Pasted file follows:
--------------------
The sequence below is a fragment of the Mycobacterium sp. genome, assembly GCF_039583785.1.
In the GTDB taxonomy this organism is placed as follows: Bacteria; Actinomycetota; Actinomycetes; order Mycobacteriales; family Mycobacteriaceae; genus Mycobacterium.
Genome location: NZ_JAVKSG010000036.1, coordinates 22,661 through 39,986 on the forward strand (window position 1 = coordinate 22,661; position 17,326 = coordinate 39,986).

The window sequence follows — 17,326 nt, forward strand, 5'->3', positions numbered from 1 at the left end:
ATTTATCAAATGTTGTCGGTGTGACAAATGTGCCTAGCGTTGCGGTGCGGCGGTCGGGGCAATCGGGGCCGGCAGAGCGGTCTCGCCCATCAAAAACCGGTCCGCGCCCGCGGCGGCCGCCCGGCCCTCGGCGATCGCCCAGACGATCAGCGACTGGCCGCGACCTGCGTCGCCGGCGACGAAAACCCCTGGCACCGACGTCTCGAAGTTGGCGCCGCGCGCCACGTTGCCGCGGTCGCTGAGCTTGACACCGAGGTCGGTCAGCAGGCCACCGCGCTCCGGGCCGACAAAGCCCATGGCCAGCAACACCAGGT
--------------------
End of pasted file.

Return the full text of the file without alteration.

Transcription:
The sequence below is a fragment of the Mycobacterium sp. genome, assembly GCF_039583785.1.
In the GTDB taxonomy this organism is placed as follows: Bacteria; Actinomycetota; Actinomycetes; order Mycobacteriales; family Mycobacteriaceae; genus Mycobacterium.
Genome location: NZ_JAVKSG010000036.1, coordinates 22,661 through 39,986 on the forward strand (window position 1 = coordinate 22,661; position 17,326 = coordinate 39,986).

The window sequence follows — 17,326 nt, forward strand, 5'->3', positions numbered from 1 at the left end:
ATTTATCAAATGTTGTCGGTGTGACAAATGTGCCTAGCGTTGCGGTGCGGCGGTCGGGGCAATCGGGGCCGGCAGAGCGGTCTCGCCCATCAAAAACCGGTCCGCGCCCGCGGCGGCCGCCCGGCCCTCGGCGATCGCCCAGACGATCAGCGACTGGCCGCGACCTGCGTCGCCGGCGACGAAAACCCCTGGCACCGACGTCTCGAAGTTGGCGCCGCGCGCCACGTTGCCGCGGTCGCTGAGCTTGACACCGAGGTCGGTCAGCAGGCCACCGCGCTCCGGGCCGACAAAGCCCATGGCCAGCAACACCAGGT